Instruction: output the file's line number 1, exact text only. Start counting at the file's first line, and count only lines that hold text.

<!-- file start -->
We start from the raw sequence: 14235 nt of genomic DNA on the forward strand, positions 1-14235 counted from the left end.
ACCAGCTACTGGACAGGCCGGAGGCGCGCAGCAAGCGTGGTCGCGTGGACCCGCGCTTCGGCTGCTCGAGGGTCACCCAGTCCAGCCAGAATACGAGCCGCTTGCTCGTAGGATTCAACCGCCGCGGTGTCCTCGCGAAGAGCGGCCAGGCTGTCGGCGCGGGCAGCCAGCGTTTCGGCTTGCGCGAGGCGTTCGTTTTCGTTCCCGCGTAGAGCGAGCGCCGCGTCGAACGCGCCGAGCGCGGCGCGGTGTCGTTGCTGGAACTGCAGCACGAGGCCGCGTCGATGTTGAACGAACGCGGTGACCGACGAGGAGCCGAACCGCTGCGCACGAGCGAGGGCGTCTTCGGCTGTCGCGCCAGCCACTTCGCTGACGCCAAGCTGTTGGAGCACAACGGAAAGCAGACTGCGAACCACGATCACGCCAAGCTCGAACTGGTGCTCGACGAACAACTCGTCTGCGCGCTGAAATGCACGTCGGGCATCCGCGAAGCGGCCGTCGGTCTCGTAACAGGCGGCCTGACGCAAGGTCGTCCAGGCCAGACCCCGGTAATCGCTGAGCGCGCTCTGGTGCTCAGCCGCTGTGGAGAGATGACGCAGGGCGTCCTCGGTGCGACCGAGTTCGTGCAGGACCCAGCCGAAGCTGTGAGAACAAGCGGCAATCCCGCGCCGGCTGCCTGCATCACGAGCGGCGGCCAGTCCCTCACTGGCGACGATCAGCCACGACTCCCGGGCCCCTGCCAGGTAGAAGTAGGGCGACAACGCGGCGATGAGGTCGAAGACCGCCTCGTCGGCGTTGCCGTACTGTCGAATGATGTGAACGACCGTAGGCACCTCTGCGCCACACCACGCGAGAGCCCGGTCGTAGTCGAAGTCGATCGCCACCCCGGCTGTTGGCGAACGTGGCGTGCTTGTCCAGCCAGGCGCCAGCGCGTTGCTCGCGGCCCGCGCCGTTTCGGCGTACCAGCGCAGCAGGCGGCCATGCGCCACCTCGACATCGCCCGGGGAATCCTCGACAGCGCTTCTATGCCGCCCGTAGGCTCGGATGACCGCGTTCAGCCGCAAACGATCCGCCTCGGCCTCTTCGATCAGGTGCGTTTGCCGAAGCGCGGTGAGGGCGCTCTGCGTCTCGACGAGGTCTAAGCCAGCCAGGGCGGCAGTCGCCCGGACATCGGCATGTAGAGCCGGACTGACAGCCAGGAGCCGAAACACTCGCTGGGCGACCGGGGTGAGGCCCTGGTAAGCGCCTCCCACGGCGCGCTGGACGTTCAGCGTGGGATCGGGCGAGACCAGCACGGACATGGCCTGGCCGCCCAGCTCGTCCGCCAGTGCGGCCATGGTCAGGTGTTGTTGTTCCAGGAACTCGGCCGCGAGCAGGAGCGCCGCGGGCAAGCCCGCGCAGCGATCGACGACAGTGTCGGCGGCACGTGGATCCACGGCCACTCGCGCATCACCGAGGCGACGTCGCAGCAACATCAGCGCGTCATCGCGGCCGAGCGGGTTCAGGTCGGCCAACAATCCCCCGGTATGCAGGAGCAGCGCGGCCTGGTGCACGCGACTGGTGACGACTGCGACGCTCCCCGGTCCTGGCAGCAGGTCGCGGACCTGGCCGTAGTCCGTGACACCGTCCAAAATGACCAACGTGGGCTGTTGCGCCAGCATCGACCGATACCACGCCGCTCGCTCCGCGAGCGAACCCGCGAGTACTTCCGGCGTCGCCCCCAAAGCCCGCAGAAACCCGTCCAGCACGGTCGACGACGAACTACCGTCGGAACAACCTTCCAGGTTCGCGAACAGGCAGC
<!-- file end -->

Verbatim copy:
We start from the raw sequence: 14235 nt of genomic DNA on the forward strand, positions 1-14235 counted from the left end.